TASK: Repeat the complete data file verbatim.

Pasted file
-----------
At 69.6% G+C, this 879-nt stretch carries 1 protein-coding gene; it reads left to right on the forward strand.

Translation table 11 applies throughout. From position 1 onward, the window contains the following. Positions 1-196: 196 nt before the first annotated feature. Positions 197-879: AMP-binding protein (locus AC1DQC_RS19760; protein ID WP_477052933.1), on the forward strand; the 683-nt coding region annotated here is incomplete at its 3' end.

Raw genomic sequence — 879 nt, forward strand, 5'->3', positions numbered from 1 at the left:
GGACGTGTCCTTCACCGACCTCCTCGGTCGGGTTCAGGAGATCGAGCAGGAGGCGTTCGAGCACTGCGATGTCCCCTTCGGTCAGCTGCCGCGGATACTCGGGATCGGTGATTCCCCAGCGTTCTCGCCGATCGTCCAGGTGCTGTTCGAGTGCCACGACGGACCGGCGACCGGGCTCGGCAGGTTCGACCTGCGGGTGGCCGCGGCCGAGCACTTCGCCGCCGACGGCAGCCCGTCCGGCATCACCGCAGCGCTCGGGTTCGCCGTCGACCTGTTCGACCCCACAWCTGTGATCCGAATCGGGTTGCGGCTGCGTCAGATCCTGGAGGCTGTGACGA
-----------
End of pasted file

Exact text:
At 69.6% G+C, this 879-nt stretch carries 1 protein-coding gene; it reads left to right on the forward strand.

Translation table 11 applies throughout. From position 1 onward, the window contains the following. Positions 1-196: 196 nt before the first annotated feature. Positions 197-879: AMP-binding protein (locus AC1DQC_RS19760; protein ID WP_477052933.1), on the forward strand; the 683-nt coding region annotated here is incomplete at its 3' end.

Raw genomic sequence — 879 nt, forward strand, 5'->3', positions numbered from 1 at the left:
GGACGTGTCCTTCACCGACCTCCTCGGTCGGGTTCAGGAGATCGAGCAGGAGGCGTTCGAGCACTGCGATGTCCCCTTCGGTCAGCTGCCGCGGATACTCGGGATCGGTGATTCCCCAGCGTTCTCGCCGATCGTCCAGGTGCTGTTCGAGTGCCACGACGGACCGGCGACCGGGCTCGGCAGGTTCGACCTGCGGGTGGCCGCGGCCGAGCACTTCGCCGCCGACGGCAGCCCGTCCGGCATCACCGCAGCGCTCGGGTTCGCCGTCGACCTGTTCGACCCCACAWCTGTGATCCGAATCGGGTTGCGGCTGCGTCAGATCCTGGAGGCTGTGACGA